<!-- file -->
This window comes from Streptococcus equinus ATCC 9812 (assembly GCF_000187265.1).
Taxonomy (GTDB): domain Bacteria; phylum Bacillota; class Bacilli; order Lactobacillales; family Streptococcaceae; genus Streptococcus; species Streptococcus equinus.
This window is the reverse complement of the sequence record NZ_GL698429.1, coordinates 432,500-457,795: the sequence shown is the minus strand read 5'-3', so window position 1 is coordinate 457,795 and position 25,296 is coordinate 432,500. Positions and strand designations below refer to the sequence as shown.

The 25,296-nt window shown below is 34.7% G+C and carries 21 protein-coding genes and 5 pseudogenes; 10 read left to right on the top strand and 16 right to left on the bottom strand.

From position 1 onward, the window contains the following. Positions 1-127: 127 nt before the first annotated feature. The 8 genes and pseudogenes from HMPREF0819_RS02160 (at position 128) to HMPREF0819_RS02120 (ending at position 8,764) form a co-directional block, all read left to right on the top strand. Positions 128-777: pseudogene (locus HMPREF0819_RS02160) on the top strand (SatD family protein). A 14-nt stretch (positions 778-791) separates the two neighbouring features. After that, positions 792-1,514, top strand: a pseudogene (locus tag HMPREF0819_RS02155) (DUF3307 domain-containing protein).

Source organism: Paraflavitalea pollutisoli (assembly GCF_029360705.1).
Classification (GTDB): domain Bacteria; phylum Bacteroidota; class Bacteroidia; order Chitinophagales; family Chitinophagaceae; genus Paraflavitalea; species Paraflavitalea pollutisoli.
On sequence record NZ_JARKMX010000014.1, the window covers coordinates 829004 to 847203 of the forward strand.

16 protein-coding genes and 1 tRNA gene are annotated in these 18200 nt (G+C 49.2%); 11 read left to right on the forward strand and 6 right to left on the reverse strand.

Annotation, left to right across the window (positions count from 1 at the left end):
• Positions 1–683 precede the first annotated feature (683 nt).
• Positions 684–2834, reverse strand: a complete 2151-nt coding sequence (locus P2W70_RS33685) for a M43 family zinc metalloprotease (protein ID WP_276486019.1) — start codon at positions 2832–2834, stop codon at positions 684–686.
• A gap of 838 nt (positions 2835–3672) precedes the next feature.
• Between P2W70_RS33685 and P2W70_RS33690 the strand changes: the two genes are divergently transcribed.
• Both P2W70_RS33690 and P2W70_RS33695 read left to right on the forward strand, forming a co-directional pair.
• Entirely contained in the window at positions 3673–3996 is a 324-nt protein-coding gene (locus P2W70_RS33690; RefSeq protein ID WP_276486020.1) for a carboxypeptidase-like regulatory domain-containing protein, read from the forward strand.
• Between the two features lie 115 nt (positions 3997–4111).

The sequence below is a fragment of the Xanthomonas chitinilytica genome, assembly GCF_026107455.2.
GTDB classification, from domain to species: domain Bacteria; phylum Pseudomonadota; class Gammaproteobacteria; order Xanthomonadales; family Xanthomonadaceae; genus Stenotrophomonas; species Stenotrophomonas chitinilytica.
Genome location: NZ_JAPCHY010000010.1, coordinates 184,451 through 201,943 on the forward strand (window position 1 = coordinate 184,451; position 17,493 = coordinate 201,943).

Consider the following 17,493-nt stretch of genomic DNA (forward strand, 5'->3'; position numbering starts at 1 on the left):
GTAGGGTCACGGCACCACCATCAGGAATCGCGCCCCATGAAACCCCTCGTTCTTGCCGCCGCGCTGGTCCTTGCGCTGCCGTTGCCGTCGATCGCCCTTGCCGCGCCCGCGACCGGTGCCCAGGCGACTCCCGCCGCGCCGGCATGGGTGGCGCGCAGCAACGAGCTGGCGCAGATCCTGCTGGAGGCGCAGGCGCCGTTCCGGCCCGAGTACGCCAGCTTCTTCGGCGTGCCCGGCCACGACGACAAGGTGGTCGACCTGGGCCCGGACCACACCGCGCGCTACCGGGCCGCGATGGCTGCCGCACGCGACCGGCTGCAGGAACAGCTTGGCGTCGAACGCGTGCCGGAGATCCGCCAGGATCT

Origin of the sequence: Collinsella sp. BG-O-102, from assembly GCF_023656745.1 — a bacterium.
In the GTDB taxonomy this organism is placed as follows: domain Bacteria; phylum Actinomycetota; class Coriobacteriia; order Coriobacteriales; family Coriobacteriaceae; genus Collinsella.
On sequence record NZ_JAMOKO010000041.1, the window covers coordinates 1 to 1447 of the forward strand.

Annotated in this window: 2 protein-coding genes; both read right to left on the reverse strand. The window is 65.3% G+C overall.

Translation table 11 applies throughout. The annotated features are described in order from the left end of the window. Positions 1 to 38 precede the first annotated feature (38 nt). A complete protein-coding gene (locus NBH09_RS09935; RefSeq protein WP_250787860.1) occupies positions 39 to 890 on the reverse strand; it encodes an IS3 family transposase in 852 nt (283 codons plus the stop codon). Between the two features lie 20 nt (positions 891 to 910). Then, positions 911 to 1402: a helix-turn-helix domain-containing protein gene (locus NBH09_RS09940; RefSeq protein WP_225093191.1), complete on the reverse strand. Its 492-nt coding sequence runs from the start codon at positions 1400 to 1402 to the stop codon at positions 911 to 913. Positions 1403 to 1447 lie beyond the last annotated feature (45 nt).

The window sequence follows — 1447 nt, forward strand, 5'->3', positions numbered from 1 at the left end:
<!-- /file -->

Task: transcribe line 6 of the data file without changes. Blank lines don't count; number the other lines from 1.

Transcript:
Source organism: Paraflavitalea pollutisoli (assembly GCF_029360705.1).